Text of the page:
Pre-Mediation: Imagining Your Ideal DivorceIf you go through a divorce in Tennessee, you’re probably going to have to go through mediation, first. We have found that our clients who come in with some idea of what they want the most are often more willing to negotiate with their spouses, and to give mediation the “college try,” as they say. The idea of an “ideal” divorce might sound a little silly, but thinking about your options before you start mediation can help move the process along.

We know that it’s not always easy to agree with your soon-to-be-ex-spouse on all of these factors (and in some cases, it can seem downright impossible), but if your split is amicable, you might want to work through some of these with him or her before you meet with the attorneys. If that isn’t feasible, you can always write down your own ideas and concerns, and bring them to us. Here are some suggestions about what you can think about before you enter mediation:

  • Make a list of all of your marital assets, and make it known which ones you would like full control over. If you have non-negotiables (for example, you want to keep the car and furniture), know what you are willing to give up that is of comparable value. Make a list of savings accounts and retirement accounts, so there are no surprises later.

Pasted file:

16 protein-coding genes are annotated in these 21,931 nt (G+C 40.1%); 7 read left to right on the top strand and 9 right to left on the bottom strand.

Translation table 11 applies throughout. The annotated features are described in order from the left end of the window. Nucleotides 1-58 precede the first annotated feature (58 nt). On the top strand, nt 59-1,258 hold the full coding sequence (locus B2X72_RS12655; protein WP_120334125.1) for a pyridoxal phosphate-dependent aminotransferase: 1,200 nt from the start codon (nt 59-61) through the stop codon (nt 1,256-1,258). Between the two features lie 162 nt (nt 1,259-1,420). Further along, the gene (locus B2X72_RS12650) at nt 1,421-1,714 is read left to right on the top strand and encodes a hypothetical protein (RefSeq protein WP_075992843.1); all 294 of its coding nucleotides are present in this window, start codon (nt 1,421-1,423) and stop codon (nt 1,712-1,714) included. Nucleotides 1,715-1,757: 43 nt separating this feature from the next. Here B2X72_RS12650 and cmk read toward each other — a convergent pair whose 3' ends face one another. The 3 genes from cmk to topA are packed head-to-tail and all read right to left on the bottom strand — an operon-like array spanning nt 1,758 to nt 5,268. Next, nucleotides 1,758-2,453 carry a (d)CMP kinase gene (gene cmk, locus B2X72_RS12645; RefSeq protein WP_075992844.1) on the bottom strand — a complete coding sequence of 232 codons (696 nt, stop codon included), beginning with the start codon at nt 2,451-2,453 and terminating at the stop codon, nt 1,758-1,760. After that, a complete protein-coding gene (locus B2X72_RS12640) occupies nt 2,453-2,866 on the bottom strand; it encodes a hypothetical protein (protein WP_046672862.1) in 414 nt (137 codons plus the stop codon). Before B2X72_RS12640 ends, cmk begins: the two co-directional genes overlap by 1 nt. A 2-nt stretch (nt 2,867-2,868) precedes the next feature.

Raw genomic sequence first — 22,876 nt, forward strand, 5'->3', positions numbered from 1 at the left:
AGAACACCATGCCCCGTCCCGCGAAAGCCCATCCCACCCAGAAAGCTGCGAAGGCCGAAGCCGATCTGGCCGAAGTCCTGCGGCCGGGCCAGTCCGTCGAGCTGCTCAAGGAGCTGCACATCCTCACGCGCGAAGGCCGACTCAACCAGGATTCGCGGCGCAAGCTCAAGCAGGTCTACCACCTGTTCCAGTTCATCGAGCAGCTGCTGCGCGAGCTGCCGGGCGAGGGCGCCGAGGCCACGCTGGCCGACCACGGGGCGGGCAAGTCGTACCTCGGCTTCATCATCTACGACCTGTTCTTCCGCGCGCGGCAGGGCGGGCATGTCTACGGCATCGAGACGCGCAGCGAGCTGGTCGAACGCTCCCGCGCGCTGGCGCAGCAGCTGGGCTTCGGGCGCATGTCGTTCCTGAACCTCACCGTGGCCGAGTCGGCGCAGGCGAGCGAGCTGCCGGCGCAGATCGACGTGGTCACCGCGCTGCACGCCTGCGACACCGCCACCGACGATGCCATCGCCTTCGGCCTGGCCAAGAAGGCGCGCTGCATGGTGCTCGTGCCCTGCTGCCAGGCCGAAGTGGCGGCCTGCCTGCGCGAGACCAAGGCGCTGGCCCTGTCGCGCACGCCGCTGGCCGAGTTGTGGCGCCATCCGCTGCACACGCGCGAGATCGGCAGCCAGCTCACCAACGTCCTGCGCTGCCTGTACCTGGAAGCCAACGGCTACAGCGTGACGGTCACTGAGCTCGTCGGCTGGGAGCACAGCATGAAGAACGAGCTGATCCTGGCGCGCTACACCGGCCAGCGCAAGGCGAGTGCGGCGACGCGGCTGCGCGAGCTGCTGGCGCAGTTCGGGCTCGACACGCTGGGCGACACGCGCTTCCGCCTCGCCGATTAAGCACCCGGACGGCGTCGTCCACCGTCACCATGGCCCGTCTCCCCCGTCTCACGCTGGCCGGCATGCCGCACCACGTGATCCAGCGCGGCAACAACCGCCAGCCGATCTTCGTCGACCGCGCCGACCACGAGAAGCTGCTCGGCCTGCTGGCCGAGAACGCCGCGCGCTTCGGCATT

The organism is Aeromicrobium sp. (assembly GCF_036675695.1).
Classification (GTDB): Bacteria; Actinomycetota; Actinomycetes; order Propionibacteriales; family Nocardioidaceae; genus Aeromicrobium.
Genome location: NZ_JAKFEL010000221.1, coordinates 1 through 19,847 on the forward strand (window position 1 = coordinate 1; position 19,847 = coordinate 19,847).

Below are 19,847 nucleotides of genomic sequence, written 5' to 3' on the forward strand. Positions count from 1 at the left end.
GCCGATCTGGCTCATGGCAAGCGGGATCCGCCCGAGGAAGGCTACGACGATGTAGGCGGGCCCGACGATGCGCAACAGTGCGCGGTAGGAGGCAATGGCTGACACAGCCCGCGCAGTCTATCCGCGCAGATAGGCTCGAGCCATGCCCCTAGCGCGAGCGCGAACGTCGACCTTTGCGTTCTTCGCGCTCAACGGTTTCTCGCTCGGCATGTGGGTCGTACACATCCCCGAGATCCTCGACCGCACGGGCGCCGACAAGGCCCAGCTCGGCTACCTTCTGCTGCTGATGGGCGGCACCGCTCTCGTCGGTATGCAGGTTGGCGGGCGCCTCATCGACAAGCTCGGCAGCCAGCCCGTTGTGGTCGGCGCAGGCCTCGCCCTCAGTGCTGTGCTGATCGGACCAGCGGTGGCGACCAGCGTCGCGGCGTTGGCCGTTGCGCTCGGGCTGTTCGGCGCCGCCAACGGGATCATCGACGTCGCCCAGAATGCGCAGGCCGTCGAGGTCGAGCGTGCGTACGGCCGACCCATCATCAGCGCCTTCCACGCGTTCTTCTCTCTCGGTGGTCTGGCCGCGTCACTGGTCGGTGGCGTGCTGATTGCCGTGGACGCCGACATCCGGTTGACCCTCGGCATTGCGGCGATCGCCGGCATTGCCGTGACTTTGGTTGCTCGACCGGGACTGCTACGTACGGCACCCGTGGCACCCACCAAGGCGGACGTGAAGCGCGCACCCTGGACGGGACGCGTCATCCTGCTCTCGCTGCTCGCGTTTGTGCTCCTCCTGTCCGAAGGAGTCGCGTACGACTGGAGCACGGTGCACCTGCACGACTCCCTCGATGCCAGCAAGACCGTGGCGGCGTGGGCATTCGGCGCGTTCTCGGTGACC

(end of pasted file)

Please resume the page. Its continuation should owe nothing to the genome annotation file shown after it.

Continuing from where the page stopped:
• Know your debts. Know which debt is yours alone, your spouse’s alone, and what you have accrued together. Be honest and forthcoming about your financial situation. If you are unsure, you should gather all of the financial documentation you have and bring it with you to your mediation session.
  • Create your ideal spousal support plan. Include temporary support in this document, as well as what support will look like over time. Does it increase? Decrease? What happens if one or both of you re-marry?
  • Similarly, create your ideal parenting plan. Know what you want to do with your kids, and find what works best for your children and family. Location, age, and relationship to parents might play a role in what this plan looks like.
  • Know what is in your will, estate plan, and any trusts for children. This can include insurance policies that you might hold on your soon-to-be-former spouse.
  • Know where you are willing to budge. Compromise will happen in mediation, and it is beneficial to note where you will and will not be flexible.

We have found that the people we represent often change their minds about what is truly important to them – and that’s okay. Just writing it all down is sometimes enough to make a person realize what he or she really wants the most. It can give you a starting point for the negotiations, and help your mediation and your divorce go more smoothly.

At Shepherd and Associates, P.C., we help our clients through every step of the divorce process. We aim to make the process as stress-free as possible, but we know how to fight when times get tough. If you have questions about mediation, or if you’re thinking about divorce, one of our lawyers in Maryville is ready to help. Please call 865-225-9655 or fill out our contact form to learn more.

 

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